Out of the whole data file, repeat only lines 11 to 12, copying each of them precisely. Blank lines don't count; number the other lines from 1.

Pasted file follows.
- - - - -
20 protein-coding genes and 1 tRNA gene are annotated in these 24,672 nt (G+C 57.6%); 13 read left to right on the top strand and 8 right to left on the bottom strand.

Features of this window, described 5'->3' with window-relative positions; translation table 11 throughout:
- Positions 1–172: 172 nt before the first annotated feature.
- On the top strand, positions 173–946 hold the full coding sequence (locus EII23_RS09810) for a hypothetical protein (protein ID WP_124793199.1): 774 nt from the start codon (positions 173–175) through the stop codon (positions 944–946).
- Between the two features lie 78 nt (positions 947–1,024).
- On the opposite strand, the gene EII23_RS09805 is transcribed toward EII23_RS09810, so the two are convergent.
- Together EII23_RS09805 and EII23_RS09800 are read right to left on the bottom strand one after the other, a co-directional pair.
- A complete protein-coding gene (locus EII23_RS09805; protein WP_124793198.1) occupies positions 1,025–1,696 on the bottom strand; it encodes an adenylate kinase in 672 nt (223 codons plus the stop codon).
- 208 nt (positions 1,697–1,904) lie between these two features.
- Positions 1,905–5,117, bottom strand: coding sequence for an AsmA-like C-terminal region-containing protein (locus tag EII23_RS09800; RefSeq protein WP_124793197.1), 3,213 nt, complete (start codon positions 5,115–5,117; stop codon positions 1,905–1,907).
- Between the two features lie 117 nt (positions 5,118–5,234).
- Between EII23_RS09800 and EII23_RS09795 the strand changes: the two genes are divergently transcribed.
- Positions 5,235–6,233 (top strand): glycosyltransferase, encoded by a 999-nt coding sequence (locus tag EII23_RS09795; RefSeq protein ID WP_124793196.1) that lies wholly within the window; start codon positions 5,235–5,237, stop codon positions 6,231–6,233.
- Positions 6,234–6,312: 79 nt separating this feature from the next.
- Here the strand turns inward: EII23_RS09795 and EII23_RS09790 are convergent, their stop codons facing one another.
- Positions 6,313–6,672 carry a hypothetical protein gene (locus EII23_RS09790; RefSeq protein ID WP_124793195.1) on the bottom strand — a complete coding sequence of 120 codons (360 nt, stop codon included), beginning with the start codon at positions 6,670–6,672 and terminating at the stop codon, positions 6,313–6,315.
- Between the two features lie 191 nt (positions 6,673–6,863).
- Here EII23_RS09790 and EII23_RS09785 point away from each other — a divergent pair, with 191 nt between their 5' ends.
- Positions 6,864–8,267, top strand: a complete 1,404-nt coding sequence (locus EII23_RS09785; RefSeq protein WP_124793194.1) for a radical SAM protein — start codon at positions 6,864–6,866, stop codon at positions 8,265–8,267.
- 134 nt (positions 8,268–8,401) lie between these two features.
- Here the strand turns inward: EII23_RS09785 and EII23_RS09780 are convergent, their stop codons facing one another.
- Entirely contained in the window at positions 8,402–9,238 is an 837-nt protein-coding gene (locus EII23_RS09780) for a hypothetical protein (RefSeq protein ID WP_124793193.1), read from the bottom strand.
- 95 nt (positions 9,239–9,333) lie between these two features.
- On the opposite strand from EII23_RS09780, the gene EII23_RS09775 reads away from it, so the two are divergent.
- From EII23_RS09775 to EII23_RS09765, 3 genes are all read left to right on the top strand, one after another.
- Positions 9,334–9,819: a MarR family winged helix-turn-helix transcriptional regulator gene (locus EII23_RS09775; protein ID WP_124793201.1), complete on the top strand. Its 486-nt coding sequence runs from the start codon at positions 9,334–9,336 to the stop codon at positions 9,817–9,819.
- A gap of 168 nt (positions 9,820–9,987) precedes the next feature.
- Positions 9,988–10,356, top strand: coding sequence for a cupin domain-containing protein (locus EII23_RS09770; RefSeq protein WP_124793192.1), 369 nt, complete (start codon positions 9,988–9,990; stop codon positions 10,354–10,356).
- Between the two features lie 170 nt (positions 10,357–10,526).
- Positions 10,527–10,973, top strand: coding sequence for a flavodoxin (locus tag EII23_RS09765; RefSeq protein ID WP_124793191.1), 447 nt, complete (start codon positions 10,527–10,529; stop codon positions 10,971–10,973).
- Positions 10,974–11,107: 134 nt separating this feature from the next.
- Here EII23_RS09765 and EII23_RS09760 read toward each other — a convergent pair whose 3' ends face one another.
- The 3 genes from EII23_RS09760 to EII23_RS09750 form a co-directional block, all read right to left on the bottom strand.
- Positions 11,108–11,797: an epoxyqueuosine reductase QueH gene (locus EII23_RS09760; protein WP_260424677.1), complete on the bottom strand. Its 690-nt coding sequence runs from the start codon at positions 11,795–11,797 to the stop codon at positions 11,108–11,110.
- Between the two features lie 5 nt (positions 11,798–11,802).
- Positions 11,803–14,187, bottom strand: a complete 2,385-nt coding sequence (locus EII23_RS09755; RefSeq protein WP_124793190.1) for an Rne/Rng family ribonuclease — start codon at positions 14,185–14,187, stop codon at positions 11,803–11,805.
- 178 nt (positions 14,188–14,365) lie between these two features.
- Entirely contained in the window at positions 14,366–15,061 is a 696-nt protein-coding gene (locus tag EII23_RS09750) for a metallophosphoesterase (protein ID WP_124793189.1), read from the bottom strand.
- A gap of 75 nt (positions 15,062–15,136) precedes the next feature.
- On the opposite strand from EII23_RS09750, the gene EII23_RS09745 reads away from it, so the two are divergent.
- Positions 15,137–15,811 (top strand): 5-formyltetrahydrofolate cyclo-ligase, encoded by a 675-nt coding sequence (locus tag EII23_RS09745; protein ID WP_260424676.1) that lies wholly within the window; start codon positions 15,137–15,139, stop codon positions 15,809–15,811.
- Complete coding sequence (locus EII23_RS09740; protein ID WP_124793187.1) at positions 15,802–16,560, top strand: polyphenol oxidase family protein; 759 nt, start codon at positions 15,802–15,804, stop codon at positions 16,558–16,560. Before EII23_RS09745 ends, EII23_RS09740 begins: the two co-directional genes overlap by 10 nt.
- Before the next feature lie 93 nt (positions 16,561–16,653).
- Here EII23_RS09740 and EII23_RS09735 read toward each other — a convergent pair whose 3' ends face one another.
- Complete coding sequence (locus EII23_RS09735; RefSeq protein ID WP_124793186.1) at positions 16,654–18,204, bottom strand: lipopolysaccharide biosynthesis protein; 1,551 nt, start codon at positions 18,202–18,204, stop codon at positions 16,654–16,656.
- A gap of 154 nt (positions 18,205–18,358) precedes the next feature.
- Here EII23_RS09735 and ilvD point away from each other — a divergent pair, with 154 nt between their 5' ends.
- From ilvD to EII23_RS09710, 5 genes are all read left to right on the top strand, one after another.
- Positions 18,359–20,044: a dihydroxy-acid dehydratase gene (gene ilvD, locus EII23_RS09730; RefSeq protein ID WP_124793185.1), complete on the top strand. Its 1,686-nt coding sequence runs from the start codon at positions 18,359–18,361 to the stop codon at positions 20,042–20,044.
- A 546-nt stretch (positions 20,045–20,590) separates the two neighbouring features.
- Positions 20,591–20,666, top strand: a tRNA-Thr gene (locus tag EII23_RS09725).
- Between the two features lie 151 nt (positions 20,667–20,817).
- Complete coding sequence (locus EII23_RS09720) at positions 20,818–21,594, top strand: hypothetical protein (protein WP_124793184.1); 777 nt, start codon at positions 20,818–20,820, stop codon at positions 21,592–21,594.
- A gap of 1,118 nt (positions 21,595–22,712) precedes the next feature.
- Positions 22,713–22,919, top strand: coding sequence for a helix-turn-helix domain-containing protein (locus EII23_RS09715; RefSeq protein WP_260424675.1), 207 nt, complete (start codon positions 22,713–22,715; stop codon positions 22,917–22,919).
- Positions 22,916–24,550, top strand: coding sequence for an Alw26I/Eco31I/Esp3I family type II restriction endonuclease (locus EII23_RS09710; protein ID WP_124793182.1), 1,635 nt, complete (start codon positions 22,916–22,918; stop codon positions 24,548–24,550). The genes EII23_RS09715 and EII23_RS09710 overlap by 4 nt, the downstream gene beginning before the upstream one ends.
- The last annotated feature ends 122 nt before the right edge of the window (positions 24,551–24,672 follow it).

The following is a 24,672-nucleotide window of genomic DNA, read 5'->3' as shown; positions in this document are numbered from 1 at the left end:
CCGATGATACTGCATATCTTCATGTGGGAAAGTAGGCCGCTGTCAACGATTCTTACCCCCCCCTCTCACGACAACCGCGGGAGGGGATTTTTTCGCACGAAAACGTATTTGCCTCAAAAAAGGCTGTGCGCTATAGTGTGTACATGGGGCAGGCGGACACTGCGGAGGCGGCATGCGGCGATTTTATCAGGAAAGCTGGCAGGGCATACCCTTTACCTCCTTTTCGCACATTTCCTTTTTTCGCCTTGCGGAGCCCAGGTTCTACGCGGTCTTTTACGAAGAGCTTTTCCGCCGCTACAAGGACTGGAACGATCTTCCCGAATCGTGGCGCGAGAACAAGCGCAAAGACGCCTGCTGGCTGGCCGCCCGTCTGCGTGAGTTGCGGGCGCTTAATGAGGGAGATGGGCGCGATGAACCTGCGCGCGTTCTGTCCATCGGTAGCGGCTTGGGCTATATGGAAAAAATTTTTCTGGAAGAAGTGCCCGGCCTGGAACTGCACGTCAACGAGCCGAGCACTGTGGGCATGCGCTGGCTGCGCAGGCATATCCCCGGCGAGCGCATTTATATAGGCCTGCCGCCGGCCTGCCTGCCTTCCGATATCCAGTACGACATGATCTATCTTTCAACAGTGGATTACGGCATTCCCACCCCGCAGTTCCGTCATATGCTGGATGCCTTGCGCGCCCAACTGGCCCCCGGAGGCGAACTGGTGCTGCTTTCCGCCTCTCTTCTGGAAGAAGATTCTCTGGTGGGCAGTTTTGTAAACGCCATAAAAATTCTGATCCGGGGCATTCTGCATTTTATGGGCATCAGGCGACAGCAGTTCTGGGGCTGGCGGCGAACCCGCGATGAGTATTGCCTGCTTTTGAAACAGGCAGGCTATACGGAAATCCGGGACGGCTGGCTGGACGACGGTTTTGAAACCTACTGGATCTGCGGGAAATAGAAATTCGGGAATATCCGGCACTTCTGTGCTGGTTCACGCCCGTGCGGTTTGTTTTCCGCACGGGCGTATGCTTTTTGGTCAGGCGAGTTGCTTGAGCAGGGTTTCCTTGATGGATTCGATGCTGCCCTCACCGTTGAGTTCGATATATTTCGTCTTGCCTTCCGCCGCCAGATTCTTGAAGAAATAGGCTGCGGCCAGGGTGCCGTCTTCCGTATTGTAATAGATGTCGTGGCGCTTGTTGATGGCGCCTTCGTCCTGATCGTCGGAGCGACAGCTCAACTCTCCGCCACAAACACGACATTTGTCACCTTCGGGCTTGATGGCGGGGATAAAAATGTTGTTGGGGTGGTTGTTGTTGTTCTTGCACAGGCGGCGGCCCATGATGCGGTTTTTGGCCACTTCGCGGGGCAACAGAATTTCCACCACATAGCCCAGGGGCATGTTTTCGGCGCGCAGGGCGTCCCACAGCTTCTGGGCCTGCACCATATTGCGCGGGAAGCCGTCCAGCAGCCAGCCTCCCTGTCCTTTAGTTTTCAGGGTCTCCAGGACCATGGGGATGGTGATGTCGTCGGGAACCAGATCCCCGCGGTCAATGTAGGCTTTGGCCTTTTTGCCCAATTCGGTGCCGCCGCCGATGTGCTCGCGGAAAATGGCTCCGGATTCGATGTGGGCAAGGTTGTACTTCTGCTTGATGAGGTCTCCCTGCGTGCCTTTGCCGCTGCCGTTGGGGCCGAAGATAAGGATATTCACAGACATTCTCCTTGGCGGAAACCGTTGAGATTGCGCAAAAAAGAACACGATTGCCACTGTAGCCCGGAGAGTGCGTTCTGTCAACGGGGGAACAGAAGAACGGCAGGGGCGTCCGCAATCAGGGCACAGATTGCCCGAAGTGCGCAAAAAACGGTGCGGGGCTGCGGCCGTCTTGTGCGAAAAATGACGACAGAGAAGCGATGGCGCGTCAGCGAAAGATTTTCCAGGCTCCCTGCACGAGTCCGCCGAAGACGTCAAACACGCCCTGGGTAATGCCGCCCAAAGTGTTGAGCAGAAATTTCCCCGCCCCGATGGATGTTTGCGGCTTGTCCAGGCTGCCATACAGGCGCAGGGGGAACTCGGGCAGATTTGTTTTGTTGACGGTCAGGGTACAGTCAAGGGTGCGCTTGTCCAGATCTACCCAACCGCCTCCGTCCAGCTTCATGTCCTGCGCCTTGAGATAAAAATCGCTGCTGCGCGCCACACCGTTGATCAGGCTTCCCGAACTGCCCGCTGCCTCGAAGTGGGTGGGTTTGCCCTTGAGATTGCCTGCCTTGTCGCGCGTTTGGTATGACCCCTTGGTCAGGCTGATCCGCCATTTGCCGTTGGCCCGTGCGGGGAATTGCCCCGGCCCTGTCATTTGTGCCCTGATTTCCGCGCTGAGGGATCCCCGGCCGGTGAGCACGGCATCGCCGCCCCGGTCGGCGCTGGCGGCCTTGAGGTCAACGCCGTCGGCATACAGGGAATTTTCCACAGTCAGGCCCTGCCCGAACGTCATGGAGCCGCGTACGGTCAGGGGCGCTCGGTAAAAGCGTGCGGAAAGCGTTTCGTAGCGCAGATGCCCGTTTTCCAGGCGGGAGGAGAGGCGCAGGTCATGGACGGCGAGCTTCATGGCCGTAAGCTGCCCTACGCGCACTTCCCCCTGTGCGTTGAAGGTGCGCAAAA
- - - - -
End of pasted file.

- Between the two features lie 117 nt (positions 5,118–5,234).
- Between EII23_RS09800 and EII23_RS09795 the strand changes: the two genes are divergently transcribed.